‘The worse possible kinds of natives’… Tourists were beginning to arrive for their summer holidays in the Lake District and we still had quite a bit more to film.
I am often asked about my career in acting. I was even asked about it by the crew of Swallows and Amazons as we climbed in and out of boats on Derwentwater back in 1973.
‘Are you going to be another Bette Davis?’ (I gathered I looked vaguely like her but didn’t really know who she was.)
‘Will you get stuck as a child actress like Shirley Temple?’ (I didn’t really know who she was either.)
There was much speculation. The truth was that I was always really more interested in what was happening behind the camera, and how the story was told, than I was in our performances. I had an empathy for the men who had to keep changing carefully made arrangements when the clouds rolled in. Whilst I was always interested in set dressing I loved aiding and abetting Terry Needham, the second assistant director, with whom we naturally spent a great deal of time. The 2nd July 1973 must have been a busy day for him. A maddening day really.
Whilst I was in front of the camera, delivering the line that fore-shadows the adventurous section of Arthur Ransome’s story, Terry Needham would have been busy planning who would go out in which boat and when. Just as important really.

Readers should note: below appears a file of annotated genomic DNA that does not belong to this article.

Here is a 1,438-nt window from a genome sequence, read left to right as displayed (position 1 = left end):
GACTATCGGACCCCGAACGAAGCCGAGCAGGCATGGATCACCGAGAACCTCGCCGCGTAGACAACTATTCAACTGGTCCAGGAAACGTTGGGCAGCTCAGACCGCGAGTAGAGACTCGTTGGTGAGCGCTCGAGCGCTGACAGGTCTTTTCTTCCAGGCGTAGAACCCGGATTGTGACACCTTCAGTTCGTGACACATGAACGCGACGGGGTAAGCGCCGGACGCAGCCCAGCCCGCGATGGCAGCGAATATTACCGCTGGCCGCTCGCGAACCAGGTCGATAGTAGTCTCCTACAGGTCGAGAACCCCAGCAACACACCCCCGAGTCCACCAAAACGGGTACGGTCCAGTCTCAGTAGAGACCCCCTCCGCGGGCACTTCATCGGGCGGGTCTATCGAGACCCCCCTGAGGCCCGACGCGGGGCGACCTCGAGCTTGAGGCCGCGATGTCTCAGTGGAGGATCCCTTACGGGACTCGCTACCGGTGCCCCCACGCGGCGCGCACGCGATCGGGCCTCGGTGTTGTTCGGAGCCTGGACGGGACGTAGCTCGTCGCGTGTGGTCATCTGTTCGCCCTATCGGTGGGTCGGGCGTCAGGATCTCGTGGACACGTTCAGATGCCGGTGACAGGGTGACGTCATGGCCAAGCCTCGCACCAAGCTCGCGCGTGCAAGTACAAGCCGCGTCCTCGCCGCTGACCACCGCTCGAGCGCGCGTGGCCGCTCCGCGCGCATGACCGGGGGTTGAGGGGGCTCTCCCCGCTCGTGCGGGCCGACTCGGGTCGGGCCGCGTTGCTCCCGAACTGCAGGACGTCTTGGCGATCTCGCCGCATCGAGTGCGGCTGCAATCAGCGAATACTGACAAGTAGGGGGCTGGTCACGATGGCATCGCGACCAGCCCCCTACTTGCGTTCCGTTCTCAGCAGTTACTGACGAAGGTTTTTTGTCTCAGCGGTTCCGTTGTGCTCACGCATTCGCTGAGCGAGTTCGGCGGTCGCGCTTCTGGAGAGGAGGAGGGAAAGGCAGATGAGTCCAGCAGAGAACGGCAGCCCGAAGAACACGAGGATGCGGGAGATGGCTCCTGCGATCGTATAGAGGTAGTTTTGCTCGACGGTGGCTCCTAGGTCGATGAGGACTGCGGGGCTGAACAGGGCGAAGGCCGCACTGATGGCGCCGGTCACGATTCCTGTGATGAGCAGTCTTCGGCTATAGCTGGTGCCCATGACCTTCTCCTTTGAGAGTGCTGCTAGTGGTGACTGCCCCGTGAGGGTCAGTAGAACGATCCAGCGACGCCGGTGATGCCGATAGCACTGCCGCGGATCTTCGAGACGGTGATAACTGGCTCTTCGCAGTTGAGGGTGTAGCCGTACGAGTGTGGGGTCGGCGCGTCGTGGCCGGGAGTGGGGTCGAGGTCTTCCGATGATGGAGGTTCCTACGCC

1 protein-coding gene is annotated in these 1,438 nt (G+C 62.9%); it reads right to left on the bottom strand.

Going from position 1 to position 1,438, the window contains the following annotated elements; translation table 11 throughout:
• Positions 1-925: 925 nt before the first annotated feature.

Whilst filming out on the lakes ‘Swallows and Amazons’ was far more complicated than most movies to stage manage. Terry needed to have what Claude Whatham called his ‘Artistes standing-by, ready on set’ when the set in question was a boat moored out in a lake. In reality this meant that the film actor Ronald Fraser had to wait around on the houseboat with Costume, Make-up and Props, whilst the sun tried to decide whether to come out.
Terry Needham, ever straight forward and prosaic, also had to make provision for a number of extra people who wanted to try and watch the action, notably Albert Clarke, the stills photographer, and the Producer, Richard Pilbrow who was often looking after journalists from major newspapers and magazines. We were making a movie that needed to be well publicised if it was to succeed.
What made Terry’s job even more demanding than usual was that since we were all under the age of sixteen we still had to complete at least three hours schooling a day. I was only meant to spend three hours a day in front of the camera and leave at 5.00pm. This meant that, unlike Ronnie Fraser, we had to be collected from our red bus and taken over the water to our set at the last possible moment when the camera and crew were ready to roll.
As Swallow, our clinker-built dinghy, was wired to a floating pontoon, the job of our loyal Lakeland boatmen was particularly important. Can anyone tell me the name of this chap, in the photo below?